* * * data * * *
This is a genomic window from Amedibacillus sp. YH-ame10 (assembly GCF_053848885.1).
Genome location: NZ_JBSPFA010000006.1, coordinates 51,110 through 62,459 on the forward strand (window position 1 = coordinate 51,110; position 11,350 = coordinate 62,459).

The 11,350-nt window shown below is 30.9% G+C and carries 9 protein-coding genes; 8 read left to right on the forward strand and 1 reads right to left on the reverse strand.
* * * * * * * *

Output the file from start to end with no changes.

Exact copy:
This is a genomic window from Amedibacillus sp. YH-ame10 (assembly GCF_053848885.1).
Genome location: NZ_JBSPFA010000006.1, coordinates 51,110 through 62,459 on the forward strand (window position 1 = coordinate 51,110; position 11,350 = coordinate 62,459).

The 11,350-nt window shown below is 30.9% G+C and carries 9 protein-coding genes; 8 read left to right on the forward strand and 1 reads right to left on the reverse strand.